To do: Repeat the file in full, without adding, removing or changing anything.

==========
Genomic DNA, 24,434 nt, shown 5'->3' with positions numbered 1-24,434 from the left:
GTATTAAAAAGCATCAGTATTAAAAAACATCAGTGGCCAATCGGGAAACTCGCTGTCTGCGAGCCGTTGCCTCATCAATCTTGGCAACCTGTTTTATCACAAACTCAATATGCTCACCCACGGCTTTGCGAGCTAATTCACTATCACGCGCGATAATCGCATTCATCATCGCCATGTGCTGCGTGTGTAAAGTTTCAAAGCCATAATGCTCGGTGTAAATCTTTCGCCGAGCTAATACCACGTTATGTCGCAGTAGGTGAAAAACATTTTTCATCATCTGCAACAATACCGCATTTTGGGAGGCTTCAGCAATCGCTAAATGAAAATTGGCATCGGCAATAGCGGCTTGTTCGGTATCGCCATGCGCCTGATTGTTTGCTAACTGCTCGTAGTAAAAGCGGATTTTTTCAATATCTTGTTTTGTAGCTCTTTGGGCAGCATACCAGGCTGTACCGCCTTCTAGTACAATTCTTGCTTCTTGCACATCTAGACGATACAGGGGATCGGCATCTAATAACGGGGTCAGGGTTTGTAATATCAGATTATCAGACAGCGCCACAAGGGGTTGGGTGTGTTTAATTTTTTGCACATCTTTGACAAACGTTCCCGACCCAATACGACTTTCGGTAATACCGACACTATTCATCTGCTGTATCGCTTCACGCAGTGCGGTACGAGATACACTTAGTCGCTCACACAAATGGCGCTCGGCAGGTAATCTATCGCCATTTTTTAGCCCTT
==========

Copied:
Genomic DNA, 24,434 nt, shown 5'->3' with positions numbered 1-24,434 from the left:
GTATTAAAAAGCATCAGTATTAAAAAACATCAGTGGCCAATCGGGAAACTCGCTGTCTGCGAGCCGTTGCCTCATCAATCTTGGCAACCTGTTTTATCACAAACTCAATATGCTCACCCACGGCTTTGCGAGCTAATTCACTATCACGCGCGATAATCGCATTCATCATCGCCATGTGCTGCGTGTGTAAAGTTTCAAAGCCATAATGCTCGGTGTAAATCTTTCGCCGAGCTAATACCACGTTATGTCGCAGTAGGTGAAAAACATTTTTCATCATCTGCAACAATACCGCATTTTGGGAGGCTTCAGCAATCGCTAAATGAAAATTGGCATCGGCAATAGCGGCTTGTTCGGTATCGCCATGCGCCTGATTGTTTGCTAACTGCTCGTAGTAAAAGCGGATTTTTTCAATATCTTGTTTTGTAGCTCTTTGGGCAGCATACCAGGCTGTACCGCCTTCTAGTACAATTCTTGCTTCTTGCACATCTAGACGATACAGGGGATCGGCATCTAATAACGGGGTCAGGGTTTGTAATATCAGATTATCAGACAGCGCCACAAGGGGTTGGGTGTGTTTAATTTTTTGCACATCTTTGACAAACGTTCCCGACCCAATACGACTTTCGGTAATACCGACACTATTCATCTGCTGTATCGCTTCACGCAGTGCGGTACGAGATACACTTAGTCGCTCACACAAATGGCGCTCGGCAGGTAATCTATCGCCATTTTTTAGCCCTT